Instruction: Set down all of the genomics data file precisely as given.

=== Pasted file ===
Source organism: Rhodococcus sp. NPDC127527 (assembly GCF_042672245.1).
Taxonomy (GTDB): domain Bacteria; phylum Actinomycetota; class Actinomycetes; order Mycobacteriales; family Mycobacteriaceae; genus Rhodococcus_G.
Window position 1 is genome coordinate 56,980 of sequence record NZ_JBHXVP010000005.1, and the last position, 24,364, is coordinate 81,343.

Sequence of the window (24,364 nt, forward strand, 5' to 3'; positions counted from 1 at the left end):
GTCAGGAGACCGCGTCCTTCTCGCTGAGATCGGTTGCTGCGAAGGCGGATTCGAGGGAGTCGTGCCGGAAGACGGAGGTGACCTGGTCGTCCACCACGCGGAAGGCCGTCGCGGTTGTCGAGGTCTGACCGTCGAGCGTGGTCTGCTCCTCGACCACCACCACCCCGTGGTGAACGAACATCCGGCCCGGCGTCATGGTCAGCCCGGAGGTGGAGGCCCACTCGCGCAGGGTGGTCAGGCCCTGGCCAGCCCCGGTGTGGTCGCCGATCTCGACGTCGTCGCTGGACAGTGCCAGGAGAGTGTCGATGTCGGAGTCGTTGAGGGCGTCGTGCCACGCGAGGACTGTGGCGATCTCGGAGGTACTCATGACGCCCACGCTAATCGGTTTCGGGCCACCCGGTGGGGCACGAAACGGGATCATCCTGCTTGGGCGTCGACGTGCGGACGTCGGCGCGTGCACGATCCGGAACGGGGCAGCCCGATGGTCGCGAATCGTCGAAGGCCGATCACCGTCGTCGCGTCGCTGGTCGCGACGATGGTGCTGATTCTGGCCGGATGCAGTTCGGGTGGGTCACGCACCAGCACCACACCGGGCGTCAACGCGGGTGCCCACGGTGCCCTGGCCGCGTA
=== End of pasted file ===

Source organism: Rhodococcus sp. NPDC127527 (assembly GCF_042672245.1).
Taxonomy (GTDB): domain Bacteria; phylum Actinomycetota; class Actinomycetes; order Mycobacteriales; family Mycobacteriaceae; genus Rhodococcus_G.
Window position 1 is genome coordinate 56,980 of sequence record NZ_JBHXVP010000005.1, and the last position, 24,364, is coordinate 81,343.

Sequence of the window (24,364 nt, forward strand, 5' to 3'; positions counted from 1 at the left end):
GTCAGGAGACCGCGTCCTTCTCGCTGAGATCGGTTGCTGCGAAGGCGGATTCGAGGGAGTCGTGCCGGAAGACGGAGGTGACCTGGTCGTCCACCACGCGGAAGGCCGTCGCGGTTGTCGAGGTCTGACCGTCGAGCGTGGTCTGCTCCTCGACCACCACCACCCCGTGGTGAACGAACATCCGGCCCGGCGTCATGGTCAGCCCGGAGGTGGAGGCCCACTCGCGCAGGGTGGTCAGGCCCTGGCCAGCCCCGGTGTGGTCGCCGATCTCGACGTCGTCGCTGGACAGTGCCAGGAGAGTGTCGATGTCGGAGTCGTTGAGGGCGTCGTGCCACGCGAGGACTGTGGCGATCTCGGAGGTACTCATGACGCCCACGCTAATCGGTTTCGGGCCACCCGGTGGGGCACGAAACGGGATCATCCTGCTTGGGCGTCGACGTGCGGACGTCGGCGCGTGCACGATCCGGAACGGGGCAGCCCGATGGTCGCGAATCGTCGAAGGCCGATCACCGTCGTCGCGTCGCTGGTCGCGACGATGGTGCTGATTCTGGCCGGATGCAGTTCGGGTGGGTCACGCACCAGCACCACACCGGGCGTCAACGCGGGTGCCCACGGTGCCCTGGCCGCGTA